Changing the world little by little
Merrow Little Fox hopes to change someone’s world, albeit briefly, every Tuesday morning. In the children’s room at the McAuley Community Services for Women safe house, Merrow looks after the children who have come with their mother seeking safety from family violence. Merrow asks nothing of them, but offers them security, care and a playful environment where they can spend time.
“These children have come from stressful, often violent environments where there is little opportunity for them to have carefree play. I try to create a nurturing and safe environment where they can play at whatever they like and not have to worry about anything while they are in the room,” Merrow said. “For some of them it is a rare time of peace and calm.”
The children’s room is set up with a range of play equipment, games, books, music and craft materials to suit children aged from toddlers to early teenagers. Merrow, a volunteer with McAuley Community Services for Women, looks after different children every week as the families who come to the safe house are usually relocated after a few days (the average stay is four to seven days), often to one of the refuges run by McAuley Community Services for Women. Sadly, some families do return to the safe house. Sometimes Merrow cares for just one child, but she has had up to six children in the room at once.
In the past year McAuley Care, Victoria’s only 24/7 safe house supported 380 women and children and of the 128 children, 65% were five years or younger, 30% were primary school aged and only 5% were secondary school aged.
The children who come to the safe house may have, just hours before, witnessed violence in their home. Some cannot speak English, some have learning difficulties, many are withdrawn and sad.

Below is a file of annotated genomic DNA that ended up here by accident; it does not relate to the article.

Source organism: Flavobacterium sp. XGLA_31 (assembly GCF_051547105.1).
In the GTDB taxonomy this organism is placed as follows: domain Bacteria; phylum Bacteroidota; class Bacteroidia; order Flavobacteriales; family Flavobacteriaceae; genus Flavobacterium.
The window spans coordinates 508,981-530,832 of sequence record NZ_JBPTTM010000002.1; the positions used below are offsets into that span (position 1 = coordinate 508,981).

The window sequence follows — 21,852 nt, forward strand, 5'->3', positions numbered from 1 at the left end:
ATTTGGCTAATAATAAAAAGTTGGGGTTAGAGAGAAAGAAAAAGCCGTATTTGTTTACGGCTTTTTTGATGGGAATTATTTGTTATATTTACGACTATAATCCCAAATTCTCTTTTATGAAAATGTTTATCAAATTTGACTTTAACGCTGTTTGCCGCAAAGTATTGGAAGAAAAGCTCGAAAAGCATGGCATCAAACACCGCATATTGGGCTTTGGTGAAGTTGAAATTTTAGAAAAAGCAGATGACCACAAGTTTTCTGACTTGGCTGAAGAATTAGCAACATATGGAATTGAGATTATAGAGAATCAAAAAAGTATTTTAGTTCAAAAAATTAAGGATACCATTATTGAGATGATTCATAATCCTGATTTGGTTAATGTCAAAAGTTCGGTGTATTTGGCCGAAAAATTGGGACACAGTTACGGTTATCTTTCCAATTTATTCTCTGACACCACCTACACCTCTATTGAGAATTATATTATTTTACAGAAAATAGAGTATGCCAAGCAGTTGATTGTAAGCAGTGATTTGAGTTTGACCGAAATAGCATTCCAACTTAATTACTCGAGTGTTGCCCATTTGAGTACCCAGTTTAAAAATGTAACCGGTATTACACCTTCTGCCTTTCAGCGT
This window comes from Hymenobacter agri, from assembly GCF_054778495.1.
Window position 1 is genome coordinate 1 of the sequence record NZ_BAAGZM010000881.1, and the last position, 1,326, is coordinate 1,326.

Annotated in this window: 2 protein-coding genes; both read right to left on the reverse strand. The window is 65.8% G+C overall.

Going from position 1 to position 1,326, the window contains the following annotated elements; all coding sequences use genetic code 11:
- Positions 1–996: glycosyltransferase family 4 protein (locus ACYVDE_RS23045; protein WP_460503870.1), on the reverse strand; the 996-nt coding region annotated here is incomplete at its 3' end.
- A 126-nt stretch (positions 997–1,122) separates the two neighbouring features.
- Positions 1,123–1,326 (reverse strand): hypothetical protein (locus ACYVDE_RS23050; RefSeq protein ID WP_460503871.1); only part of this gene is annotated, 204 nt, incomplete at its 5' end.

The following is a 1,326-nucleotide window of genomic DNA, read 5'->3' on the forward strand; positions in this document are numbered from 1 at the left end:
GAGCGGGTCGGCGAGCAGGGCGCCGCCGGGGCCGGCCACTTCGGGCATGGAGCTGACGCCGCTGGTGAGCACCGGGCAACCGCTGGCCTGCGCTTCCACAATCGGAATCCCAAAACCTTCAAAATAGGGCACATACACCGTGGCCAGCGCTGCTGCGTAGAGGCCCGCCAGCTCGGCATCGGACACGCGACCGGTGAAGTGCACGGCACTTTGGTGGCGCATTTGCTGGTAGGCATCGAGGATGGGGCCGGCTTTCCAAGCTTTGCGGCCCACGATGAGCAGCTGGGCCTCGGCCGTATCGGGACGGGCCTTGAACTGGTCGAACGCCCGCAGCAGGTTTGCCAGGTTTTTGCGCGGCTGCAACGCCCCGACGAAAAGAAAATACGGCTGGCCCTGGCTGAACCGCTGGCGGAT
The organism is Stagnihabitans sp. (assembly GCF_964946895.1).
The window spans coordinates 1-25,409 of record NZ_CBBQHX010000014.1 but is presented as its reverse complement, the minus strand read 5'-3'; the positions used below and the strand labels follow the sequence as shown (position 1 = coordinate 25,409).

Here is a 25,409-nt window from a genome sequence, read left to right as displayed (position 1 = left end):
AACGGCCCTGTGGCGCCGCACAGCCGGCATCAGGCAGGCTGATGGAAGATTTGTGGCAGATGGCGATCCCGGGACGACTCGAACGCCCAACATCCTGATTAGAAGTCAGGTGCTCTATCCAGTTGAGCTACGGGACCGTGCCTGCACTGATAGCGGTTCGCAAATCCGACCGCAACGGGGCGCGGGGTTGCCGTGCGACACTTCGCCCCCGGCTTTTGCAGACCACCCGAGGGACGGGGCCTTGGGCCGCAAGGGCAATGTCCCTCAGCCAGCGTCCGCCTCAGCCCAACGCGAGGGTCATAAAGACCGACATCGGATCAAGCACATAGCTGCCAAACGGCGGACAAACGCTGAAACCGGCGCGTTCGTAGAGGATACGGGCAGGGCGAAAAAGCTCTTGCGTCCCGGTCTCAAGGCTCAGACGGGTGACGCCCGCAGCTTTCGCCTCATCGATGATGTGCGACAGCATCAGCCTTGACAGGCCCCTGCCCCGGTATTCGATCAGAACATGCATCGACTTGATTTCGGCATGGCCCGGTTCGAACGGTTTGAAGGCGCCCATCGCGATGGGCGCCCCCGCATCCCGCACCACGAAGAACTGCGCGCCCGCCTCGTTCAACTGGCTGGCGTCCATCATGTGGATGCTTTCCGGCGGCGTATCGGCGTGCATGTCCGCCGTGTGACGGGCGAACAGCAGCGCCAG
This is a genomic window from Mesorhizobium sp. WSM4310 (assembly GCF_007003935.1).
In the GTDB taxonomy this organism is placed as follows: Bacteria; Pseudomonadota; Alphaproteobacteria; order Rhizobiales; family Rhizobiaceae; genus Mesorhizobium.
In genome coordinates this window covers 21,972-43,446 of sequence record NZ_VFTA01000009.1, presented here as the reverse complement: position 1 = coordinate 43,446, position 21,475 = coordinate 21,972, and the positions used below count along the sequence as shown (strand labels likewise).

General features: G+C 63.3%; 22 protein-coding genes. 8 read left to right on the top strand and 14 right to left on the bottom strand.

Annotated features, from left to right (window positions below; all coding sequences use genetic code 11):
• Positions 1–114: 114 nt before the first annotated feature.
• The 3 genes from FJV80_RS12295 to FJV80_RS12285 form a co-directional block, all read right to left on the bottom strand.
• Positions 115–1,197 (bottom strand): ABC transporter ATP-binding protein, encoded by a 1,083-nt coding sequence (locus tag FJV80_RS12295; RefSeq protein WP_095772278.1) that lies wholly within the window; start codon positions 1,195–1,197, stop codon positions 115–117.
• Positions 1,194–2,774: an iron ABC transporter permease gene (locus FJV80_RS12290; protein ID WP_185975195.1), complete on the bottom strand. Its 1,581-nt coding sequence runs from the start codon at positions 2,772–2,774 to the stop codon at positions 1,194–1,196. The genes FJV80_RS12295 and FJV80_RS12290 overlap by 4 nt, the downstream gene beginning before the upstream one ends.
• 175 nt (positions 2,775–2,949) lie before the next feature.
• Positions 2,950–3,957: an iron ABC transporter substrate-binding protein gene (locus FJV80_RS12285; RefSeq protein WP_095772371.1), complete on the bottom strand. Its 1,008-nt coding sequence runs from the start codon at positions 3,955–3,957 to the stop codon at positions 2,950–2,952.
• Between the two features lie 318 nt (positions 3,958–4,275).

“I follow their play carefully and offer gentle, positive feedback. It is incredible to realise that some of these kids, who might be seven or eight, have only ever experienced turmoil and conflict. I try to change that moment in their world,” Merrow said.
After she leaves the safe house, Merrow returns to her other work as a mother of two children and part-time student. She is studying a Bachelor of Criminology externally at Griffith University in Queensland. She first approached McAuley Community Services for Women because she wanted some work experience that resonated with her study, and gave it some relevance.
“Working at the safe house has shaped how I view the world, and in a positive way. I see how incredibly resilient these children are and how strong the mothers are to have been able to protect their children and preserve their childhood. For me, I get to give these children a positive experience in the midst of long histories of violence and chaos for some of them. It doesn’t make me despondent at all. In fact it makes me realise that no matter how messed up things can get, there can be hope,” Merrow said.